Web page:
What is your favourite word and/or favourite film?

My favourite word has always been omelette. I couldn’t tell you why, I just really like the way it sounds. Life doesn’t give me enough opportunities to use it, unfortunately. Favourite film is much tougher – I always point to True Romance as the reason I am in the film industry; but Tsotsi, Prisoners, Cinema Paradiso and A Few Good Men would probably be what I would consider to be better films.

How does a script start with you? Is it a strange little occurrence that you build a story around, or does the story come first?

Each script is different, sometimes it starts with an idea, other times it starts with an experience and sometimes it starts with a title. The important thing, I find, is allowing it to develop organically and enjoying the process of developing the idea before you actually start writing.

Do you have any unusual habits when you finish a script a la Misery when he finishes a book?

Haha! I used to love taking a photo of the cover page on my phone. That’s about it, though – no cigarettes or champagne, sorry.

What would be the one film you insist everybody watch?

There are loads, but I think Rocky is so misunderstood. Anyone who thinks they won’t like it because it is a boxing movie need to understand that it isn’t. It is actually a beautiful love story about a boxer. Sylvester Stallone is one of the best screenwriters of any generation. He is a phenomenal writer.

If our readers were to start on your films, where would you recommend they begin?

It really depends what they like. I have done a film called Glow, which was something of a mini-road movie and a bit of a tear-jerker, but there is also Confession, which is more of a thriller and then my comedy Superhero series, NightwatchMan comes out later this year, too.

What book is on your bedside table right now?

I mean, my Bible is always there and my wife recovered one of my favourite kids’ books from my Mum’s house recently (Dogger by Shirley Hughes). I tend to read screenplays, to be honest. I can’t recommend When Harry Met Sally enough, as a piece of writing. Nora Ephron was another brilliant film-maker.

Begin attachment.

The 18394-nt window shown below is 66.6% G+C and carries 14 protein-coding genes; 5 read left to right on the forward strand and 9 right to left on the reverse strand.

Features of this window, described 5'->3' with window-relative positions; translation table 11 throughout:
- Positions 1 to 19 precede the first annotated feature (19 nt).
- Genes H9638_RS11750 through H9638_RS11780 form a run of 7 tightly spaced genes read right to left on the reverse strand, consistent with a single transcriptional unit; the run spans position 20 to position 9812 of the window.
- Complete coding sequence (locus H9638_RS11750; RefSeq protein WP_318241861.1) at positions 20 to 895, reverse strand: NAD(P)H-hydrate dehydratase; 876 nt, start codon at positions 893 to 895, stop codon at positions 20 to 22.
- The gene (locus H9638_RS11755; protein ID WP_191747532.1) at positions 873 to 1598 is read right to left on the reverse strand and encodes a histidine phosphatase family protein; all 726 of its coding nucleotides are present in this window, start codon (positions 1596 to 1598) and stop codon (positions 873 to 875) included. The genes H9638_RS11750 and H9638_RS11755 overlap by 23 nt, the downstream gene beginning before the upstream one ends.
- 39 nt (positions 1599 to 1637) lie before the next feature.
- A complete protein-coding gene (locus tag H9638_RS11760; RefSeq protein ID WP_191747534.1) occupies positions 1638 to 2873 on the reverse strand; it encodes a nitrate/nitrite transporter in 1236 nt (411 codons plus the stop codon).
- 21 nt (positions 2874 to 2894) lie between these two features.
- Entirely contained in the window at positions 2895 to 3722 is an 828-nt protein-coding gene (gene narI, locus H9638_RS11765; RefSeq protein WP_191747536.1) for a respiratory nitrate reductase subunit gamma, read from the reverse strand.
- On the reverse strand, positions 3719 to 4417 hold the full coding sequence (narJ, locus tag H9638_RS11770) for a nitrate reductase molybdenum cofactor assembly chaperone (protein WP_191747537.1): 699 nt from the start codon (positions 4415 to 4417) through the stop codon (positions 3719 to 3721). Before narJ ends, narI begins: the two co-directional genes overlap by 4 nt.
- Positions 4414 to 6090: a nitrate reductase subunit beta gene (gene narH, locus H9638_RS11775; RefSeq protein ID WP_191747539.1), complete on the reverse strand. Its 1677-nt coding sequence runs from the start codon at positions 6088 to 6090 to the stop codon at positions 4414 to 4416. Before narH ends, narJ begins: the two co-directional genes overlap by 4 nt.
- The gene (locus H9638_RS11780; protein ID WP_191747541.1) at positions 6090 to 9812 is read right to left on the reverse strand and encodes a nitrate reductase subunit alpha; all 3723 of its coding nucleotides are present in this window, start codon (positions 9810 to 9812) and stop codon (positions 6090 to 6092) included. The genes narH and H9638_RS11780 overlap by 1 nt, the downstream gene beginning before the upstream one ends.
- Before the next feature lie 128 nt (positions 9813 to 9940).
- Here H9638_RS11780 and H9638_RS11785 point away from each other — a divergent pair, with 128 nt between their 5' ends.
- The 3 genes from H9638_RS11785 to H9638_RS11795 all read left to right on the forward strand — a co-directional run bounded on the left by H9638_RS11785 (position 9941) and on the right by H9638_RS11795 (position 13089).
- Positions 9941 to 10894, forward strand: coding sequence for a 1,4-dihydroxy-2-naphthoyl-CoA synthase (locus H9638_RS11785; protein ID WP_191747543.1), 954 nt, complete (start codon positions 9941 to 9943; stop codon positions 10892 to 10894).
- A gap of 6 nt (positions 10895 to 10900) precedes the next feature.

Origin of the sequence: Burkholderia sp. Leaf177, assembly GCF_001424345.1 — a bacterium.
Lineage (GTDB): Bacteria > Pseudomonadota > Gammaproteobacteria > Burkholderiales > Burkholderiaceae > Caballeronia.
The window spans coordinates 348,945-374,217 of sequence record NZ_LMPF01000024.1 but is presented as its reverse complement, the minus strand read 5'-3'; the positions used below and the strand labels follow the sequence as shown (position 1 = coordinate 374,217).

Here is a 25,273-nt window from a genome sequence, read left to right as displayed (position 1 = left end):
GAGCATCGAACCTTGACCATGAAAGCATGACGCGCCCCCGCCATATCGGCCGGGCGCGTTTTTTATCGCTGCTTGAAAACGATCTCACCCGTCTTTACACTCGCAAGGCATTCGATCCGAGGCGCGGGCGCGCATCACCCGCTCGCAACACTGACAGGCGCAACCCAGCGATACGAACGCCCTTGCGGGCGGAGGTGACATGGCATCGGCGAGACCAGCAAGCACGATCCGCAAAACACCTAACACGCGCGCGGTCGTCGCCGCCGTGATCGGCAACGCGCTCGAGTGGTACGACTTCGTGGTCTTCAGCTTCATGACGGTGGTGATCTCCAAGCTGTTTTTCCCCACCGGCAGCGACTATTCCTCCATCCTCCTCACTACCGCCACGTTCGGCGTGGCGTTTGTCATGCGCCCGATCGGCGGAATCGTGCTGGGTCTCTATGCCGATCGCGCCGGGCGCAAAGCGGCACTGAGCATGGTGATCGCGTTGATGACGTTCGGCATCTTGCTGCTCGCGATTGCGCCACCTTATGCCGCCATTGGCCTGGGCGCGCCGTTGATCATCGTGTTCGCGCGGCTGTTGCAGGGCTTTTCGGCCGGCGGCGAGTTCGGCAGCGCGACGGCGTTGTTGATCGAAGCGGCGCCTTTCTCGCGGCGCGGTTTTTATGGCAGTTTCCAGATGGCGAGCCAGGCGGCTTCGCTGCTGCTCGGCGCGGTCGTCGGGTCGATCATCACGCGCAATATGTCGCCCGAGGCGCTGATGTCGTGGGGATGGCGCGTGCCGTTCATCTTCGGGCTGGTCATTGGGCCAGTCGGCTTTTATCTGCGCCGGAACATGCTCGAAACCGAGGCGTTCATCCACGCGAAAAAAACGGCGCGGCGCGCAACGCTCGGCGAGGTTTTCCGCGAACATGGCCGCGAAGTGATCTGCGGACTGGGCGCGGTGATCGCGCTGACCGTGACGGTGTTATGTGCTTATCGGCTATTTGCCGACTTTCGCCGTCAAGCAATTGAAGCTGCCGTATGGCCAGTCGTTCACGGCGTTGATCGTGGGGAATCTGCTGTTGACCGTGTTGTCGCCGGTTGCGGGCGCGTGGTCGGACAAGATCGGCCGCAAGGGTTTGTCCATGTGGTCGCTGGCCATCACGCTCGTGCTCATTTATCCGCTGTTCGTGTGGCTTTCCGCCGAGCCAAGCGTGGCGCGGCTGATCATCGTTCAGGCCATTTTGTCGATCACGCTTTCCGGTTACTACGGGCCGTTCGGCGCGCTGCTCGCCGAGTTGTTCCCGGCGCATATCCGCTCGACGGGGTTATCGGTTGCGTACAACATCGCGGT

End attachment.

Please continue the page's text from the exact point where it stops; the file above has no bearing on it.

Is there any advice you can give to aspiring filmmakers?

Persevere because you love to do it. The road is hard and ultra-competitive and you will always have doubters in your immediate circle. People you thought were friends will surprise you in a bad way, while other people will surprise you in a good way with their support. Just keep going because you love to do it and, even if you think you are bad, you will get better by learning from your mistakes. If you stop loving it, stop.

Writer’s block, real or a myth?

Real, and it becomes more of a problem the moment you recognise that you have it. I developed a method to combat it really early on, which was to have multiple scripts happening at all times, so if you are struggling with one you can shift your focus to another project and maintain your flow.

Finish this sentence… Words are the epitome of…

An omelette. Phew – I feel better, having got that word in somewhere.

Filming the trailor for Anonymous

What does the future hold for you?

In the short-term, Anonymous. Next up will be whatever God decides is next for me. I have 15-20 finished screenplays waiting for the right investor or opportunity to be developed. And I will continue to write more and develop more. The process is the joy for me and I want to keep doing it for as long as possible.

What social media/sites should I share and link to?

I am everywhere, but more of an Instagrammer, so find me @thealasdairmackay. You can also check out @anonymous_the_film or look at the website. There is an Anonymous shop on there for anyone who wants to check out our merchandise. 15% of the profit goes to our charity partners, too.

What a fantastic interview and what an interesting man Alasdair is. Thank you. You’ll be hearing much more about Alsadair and the film over the next few months. Meanwhile, Co-Founder Paul had the pleasure of talking with him on IGTV this week. You can see the full, fun and very open IGTV interview below.

Over the coming weeks, the production and media team at Anonymous film will be hosting a series of raw interviews surrounding mental health on their IGTV and YouTube. We are giving you the opportunity to be interviewed and speak your truth to a wide audience. Fancy it? Hit us up in the comments or ping us an email to